1. The plaintiff, an absentee ryot owning a large extent of land, sues to recover a sum of money alleged to have been unlawfully collected from him by the Revenue Department as a contribution in lieu of customary labour for the repair of an irrigation source, leviable under the Madras Compulsory Labour Act I of 1858 Section 6 of that Act says:
Whenever by local custom any work for the purpose of irrigation or drainage or connected therewith is usually executed by the joint labour of a village community, any person bound by such custom to contribute labour to such work who neglects or refuses without reasonable cause to comply with a requisition for such customary aid made to him by the head of the village under the orders of the Tahsildar or other superior revenue officer shall be liable to pay a sum equal to twice the value of the labour which he is bound to contribute.
2. It is established that on 1st June, 1929, a requisition for customary labour was published in the village by beat of tomtom and by affixture in the village chavadi and temple and that signatures in token of knowledge of this requisition were taken from a large number of ryots including the tenants of the plaintiff who himself lives in Srirangam. The work was not done in accordance with the requisition and it was carried out depart-mentally. On 6th June, 1930, the plaintiff received an unofficial intimation that the proportionate amount due from him in respect of this work was being demanded. He took no action until on 15th June, 1931, the payment was actually demanded from him whereupon he paid under protest and followed his payment with notice of suit.
3. The Courts below have found that there is a lotal custom whereby compulsory labour can be exacted in respect of this tank and I do not think that it is open to the appellant in second appeal to go behind that finding which is a finding of fact. It is, however, contended that before any levy under Section 6 can be made it must be proved that there has been a requisition made to the ryot himself and that on the evidence in this case it cannot be held that any such requisition has been made to the plaintiff. There are no provisions under the Madras Compulsory Labour Act for the framing of statutory rules. But the Board of Revenue in its Standing Orders (vide B.S. Order 86, Sub-rule 5) has promulgated the following orders:
In the case of an absentee ryot it is desirable that he or his local agent should be advised of a requisition for customary labour in some unmistakable way, especially where the holding is a large one. Notice of such requisitions should always be posted at the village chavadi in addition to publishing by tom-tom.
4. It has not been shown that this order has statutory force and in so far as the first sentence of that order is concerned, it certainly cannot be taken to be mandatory. There must obviously arise cases in which it is not practicable to give notice to an absentee ryot or his agent of the demand for labour, but that is certainly not the case with reference to the present demand. Notice could have been given to the plaintiff personally but was not given. The question therefore resolves itself into this. There has been a compliance with the mandatory portion of the Board's Standing Order. There has not been a personal requisition made to the plaintiff himself but there has been wide publication of the requisition and it was served personally upon the plaintiff's tenants. Can it be said under such circumstances that there has been no requisition made to the plaintiff sufficient to render him liable under the penal provisions in Section 6 of the Act?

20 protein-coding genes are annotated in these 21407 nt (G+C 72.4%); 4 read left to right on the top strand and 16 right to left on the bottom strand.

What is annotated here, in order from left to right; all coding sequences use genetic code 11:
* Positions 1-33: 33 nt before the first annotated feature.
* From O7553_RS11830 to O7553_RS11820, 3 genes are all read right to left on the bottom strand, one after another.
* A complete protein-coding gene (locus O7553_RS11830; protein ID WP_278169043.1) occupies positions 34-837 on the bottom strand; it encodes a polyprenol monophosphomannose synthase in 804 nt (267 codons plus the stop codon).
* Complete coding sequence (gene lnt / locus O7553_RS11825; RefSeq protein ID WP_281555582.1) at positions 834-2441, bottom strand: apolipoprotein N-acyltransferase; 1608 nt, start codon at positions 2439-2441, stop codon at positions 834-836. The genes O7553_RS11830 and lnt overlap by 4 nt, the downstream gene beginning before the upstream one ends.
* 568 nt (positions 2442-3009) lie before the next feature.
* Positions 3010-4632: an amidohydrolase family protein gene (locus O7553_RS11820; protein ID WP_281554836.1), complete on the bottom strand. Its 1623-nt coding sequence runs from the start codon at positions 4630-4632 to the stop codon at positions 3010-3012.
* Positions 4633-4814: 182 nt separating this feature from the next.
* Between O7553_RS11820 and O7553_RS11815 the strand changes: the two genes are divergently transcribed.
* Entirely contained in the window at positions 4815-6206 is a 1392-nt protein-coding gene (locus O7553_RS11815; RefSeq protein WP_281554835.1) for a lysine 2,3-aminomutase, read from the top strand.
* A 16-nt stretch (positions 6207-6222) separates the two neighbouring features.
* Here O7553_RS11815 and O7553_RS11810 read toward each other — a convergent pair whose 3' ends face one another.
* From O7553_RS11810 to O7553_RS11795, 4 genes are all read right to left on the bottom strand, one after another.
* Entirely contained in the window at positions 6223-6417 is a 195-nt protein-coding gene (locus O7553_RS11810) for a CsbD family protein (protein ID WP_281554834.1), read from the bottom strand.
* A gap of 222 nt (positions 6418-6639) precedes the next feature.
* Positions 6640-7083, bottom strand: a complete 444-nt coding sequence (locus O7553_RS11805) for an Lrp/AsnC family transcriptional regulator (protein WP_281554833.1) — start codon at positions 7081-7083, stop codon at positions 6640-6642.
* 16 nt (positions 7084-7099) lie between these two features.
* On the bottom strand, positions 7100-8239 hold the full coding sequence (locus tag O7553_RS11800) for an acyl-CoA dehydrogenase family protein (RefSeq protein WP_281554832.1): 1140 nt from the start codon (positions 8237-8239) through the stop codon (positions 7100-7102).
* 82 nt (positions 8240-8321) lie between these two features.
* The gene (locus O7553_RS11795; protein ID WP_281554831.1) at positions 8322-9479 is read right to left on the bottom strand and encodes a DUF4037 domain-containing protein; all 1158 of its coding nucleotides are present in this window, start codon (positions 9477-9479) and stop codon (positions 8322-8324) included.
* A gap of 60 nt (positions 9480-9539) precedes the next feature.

5. It is pointed out that though Section 6 provides for the recovery of twice the cost of the labour, the amount demanded from the plaintiff was only the actual cost of the execution of the proportionate share of the work which he himself by custom was bound to do. Seeing that the Act itself does not require that the requisition should be made to the villager concerned personally, I consider that it would be a sufficient compliance with the Act if the requisitions were made in such a form as would ordinarily bring the matter to the notice of the persons concerned. Here it is proved that the plaintiff himself lived in another town and had no resident local agent other than his tenants and that the tenants were the persons who paid the kist to Government. There was also some evidence, that, on a previous occasion when contribution for compulsory labour had been recovered, it was the tenants who brought it to the plaintiff's, notice that the amount to his credit in respect of excess contribution recovered had not been taken into consideration in claiming the kist. It seems to me that these was sufficient evidence to justify the findings of the Courts below that the tenants of the plaintiff were his agents for matters connected with the liabilities of the plaintiff to Government in respect of the lands in that village. Since they were the persons to whom the Government looked for the payment of its revenue with the approval of the plaintiff, I am of opinion that the officers of Government were entitled to treat the tenants as the persons upon whom this requisition should be served. It was served upon them. There is every probability that the plaintiff knew all about it, he made no protest whatever until the money was actually recovered although he had known the facts certainly for a year and probably from the beginning of the proceedings. I do not consider that he has any right to demand back that which has been lawfully recovered from him for the execution of works for which he himself should have paid. The result therefore is that the appeal is dismissed with costs.